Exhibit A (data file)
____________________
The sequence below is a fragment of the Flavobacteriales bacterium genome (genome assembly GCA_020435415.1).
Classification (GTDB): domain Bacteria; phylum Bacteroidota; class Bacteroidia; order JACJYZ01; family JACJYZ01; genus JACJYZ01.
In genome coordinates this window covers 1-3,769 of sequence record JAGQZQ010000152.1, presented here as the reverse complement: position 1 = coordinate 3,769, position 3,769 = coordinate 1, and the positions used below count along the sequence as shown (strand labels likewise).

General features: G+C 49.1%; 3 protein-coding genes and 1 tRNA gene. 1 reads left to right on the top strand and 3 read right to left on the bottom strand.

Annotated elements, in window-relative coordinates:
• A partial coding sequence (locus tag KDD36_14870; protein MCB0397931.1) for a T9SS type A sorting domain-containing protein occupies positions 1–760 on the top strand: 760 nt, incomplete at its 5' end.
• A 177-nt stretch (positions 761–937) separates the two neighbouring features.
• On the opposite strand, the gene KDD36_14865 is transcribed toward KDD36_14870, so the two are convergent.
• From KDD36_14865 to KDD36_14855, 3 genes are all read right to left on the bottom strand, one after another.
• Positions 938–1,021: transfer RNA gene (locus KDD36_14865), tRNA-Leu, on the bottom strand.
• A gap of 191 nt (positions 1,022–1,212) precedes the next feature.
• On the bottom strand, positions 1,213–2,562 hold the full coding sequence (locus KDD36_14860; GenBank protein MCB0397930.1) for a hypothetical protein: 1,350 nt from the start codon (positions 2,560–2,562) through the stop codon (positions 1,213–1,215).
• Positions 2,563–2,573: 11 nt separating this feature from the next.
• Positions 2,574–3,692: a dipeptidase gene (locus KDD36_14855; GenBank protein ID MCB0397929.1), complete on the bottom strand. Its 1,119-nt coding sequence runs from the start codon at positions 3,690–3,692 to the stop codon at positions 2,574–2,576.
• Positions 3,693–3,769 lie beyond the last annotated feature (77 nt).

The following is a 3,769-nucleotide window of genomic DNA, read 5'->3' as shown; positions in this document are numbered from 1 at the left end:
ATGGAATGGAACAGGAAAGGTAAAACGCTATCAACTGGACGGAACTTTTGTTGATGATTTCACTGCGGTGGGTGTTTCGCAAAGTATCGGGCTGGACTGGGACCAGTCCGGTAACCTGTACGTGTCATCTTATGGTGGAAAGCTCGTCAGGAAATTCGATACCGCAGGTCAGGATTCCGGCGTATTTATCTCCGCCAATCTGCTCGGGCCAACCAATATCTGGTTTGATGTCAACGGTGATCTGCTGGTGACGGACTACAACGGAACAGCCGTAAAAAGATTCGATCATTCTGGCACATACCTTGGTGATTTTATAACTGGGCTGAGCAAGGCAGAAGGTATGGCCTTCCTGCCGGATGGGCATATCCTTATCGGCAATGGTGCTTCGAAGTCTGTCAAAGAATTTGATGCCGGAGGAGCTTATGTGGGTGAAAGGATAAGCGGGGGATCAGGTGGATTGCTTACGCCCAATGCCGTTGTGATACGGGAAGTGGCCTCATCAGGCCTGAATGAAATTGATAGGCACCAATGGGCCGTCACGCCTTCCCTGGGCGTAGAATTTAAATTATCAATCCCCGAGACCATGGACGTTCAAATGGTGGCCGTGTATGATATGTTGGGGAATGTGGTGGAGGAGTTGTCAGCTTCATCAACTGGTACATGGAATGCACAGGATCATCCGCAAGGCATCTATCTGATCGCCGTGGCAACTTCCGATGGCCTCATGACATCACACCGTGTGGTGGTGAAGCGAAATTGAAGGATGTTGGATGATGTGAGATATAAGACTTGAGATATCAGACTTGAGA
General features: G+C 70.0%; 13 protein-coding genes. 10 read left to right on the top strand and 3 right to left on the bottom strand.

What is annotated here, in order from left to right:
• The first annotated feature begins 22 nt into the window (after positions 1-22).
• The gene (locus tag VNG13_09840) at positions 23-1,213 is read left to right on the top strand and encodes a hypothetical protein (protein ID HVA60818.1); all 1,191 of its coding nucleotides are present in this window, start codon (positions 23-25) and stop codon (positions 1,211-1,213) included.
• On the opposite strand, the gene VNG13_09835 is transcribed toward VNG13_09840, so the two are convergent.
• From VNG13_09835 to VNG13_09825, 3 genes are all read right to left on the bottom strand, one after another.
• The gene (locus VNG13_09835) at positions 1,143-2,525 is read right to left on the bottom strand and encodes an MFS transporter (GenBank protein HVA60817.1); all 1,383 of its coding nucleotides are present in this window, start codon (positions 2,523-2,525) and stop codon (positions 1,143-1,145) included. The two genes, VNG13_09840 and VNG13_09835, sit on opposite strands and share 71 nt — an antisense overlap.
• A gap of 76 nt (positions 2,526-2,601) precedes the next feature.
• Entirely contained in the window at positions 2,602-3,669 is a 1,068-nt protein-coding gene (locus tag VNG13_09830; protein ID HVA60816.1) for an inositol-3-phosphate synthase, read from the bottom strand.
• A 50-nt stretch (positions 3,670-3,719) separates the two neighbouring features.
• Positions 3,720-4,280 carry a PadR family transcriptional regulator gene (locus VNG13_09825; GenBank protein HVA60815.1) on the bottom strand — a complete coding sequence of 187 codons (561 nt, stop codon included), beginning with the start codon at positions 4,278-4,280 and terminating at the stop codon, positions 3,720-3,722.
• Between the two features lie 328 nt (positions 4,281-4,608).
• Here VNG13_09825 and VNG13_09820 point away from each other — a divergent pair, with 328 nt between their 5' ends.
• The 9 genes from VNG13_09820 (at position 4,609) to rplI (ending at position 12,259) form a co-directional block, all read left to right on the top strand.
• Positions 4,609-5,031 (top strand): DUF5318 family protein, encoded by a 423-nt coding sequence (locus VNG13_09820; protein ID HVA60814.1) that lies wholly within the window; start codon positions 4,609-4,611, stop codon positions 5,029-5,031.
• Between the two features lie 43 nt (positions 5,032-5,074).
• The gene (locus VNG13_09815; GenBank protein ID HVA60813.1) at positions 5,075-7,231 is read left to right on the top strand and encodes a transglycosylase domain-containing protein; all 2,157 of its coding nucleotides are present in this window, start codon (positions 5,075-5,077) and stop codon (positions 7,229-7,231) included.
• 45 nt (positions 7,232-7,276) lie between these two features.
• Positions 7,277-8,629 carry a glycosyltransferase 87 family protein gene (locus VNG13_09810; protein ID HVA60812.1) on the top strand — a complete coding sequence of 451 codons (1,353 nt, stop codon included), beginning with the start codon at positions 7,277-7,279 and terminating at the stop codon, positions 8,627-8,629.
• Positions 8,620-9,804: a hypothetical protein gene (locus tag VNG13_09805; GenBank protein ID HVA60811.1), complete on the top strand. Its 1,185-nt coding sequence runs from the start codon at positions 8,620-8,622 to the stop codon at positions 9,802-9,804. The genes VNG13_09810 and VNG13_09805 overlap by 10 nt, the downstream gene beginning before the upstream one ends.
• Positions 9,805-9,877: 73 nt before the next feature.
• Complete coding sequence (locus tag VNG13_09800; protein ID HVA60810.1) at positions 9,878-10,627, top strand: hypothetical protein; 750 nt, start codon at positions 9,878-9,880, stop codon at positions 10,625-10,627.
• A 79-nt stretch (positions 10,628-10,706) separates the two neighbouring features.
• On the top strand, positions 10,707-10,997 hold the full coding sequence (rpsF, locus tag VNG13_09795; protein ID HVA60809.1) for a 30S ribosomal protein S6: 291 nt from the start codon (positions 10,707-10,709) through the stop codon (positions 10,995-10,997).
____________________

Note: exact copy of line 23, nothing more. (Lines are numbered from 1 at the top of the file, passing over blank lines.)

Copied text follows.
• From VNG13_09835 to VNG13_09825, 3 genes are all read right to left on the bottom strand, one after another.